Posts Tagged ‘Tchornobog’

Lupus Lounge – 25th November 2022

Christopher Nosnibor

There’s catharsis and there’s catharsis. Extreme times heighten the tension and anxiety, and increase the urge to purge. This split release from Tchornobog and Abyssal – a truly international effort, with Tchornobog hailing from Portland, Oregon, and Abyssal representing the UK with their brand of Death/Black/Doom Metal that explores, according to Encyclopaedia Metallum, themes of oppression, and decay.

Tchornobog take this approach to catharsis and purging completely literally. As the press summary notes, ‘Any track opening with a multi-layered recording of a number of vomiting sessions is bound to continue on the darker side of the musical spectrum.’ And so it does, delivering on the threat / promise that “The epic song ‘The Vomiting Choir’ delivers 24:08 minutes that form a descending spiral into a bottomless pit filled with a mostly dissonant sonic miasma of pure negativity and surprising complexity.”

The sounds of regurgitation, guttural coughs and choking and spluttering echo on for a good minute and aa half before the band piledrive their way into an extended workout that finds them burrowing deep into the thick sods of the earth towards the molten pits of hell.

It’s relentless and brutal, and proper old-school: the lyrics are impenetrable and so are the guitars, as a thundering, grey blast of impenetrable distorted guitar blasts away hard and fast and dark and heavy against pummelling percussion, and delivered at a breakneck pace, there are rasping, dead walker noises. There are tempo changes, and mood shifts. And there is deep, dark, anguish and throbbing pain. ‘The Vomiting Choir’ is dark, dark, dark, heavy, and oppressive. Thirteen minutes in it feels like an eternity has passed, an entire album’s worth of anguish squeezed into an excruciating document of torture. But no: there is more, much more, as the next wave and the next movement crash in. For a moment, around the 14/15-minute mark there’s a feel of Joy Division being covered by a black metal band, and the piece drives on and on, ever harder, ever darker, toward the piece’s crushing conclusion with a heavy, throbbing riff of swirling hypnoticism.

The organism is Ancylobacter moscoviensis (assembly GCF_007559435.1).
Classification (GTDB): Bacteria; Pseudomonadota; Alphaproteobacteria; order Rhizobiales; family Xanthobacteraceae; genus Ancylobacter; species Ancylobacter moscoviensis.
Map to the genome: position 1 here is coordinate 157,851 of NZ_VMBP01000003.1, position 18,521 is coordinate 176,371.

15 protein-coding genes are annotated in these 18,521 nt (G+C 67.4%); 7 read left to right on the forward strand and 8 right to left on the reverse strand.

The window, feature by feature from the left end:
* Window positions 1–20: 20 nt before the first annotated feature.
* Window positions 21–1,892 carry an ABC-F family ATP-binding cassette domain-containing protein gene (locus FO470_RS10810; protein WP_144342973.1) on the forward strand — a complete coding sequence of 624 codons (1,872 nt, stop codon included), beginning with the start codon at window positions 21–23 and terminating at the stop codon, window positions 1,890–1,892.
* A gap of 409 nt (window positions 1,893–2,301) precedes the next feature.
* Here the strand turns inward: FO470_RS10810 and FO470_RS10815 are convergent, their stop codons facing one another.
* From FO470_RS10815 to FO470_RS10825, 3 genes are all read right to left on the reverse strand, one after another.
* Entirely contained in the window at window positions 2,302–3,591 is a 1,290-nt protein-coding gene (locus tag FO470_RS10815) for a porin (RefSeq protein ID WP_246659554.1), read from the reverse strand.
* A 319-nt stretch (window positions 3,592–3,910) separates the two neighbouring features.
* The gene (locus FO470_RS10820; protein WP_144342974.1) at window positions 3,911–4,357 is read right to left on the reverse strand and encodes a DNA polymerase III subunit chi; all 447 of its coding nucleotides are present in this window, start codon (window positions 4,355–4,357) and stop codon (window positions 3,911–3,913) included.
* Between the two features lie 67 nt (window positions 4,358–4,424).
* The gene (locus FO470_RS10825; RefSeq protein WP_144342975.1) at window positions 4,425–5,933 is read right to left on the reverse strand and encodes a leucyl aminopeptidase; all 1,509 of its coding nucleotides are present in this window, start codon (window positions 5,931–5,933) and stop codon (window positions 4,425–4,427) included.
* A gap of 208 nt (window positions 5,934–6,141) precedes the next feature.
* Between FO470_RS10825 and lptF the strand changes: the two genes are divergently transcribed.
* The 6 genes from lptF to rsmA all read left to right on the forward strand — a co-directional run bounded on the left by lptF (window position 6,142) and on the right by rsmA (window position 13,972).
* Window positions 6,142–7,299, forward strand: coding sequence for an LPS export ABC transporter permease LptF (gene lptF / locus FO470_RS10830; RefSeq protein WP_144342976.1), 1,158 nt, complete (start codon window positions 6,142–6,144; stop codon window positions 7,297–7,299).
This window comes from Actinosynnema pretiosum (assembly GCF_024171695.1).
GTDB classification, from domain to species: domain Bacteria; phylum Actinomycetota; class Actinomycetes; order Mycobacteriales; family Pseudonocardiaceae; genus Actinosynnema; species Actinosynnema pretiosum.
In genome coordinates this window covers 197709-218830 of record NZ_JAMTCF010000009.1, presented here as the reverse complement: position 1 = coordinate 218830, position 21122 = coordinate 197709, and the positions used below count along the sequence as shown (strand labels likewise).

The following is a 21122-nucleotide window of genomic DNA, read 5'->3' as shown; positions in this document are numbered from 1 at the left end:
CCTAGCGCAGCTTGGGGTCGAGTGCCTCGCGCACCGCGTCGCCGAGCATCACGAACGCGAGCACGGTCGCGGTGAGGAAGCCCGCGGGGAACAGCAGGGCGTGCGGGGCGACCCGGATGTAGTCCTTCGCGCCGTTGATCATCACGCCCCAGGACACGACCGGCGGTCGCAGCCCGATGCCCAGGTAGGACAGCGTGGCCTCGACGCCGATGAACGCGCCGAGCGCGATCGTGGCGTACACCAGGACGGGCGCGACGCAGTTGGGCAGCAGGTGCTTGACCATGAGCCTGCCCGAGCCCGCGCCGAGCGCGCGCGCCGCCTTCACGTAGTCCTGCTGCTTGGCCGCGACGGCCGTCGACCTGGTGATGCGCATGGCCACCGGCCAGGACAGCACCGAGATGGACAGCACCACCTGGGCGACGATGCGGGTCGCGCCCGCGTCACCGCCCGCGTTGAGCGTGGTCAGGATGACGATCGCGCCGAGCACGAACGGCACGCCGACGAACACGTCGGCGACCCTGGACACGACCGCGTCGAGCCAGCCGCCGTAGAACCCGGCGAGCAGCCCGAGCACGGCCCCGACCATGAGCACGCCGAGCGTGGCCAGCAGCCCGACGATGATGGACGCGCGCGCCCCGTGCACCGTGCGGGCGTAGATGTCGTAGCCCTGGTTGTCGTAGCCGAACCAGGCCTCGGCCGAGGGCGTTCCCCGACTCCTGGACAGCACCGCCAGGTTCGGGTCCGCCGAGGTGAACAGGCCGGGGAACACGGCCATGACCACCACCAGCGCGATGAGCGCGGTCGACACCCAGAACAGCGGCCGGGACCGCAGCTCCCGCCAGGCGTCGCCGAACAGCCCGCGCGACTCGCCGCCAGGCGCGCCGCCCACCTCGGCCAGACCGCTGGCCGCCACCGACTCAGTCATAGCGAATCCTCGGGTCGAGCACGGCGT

Abyssal offer no relief whatsoever, not that you’d really want them to. ‘Antechamber of the Wakeless Mind’ could well be summary of my lifetime as an insomniac. There’s no chance of sleeping through this twenty-four minute barrage of jolting, jarring metallic rage, where everything blurs in a blizzard of fretwork and drums faster than an industrial knitting machine.

It’s a truly exhausting experience; after just five minutes of busted-lunch growling and wheezing against a screeding backdrop of mangled guitars and beats that explode like machine-gun fire, the experience is exhausting – but also exhilarating in the most primitive, purging, cathartic fashion. It’s an extended release, one that’s punishingly intense and physical as well as cerebral.

As a pairing, this split is truly harrowing, mentally and physically draining, dragging its way through the darkest depths.

AA

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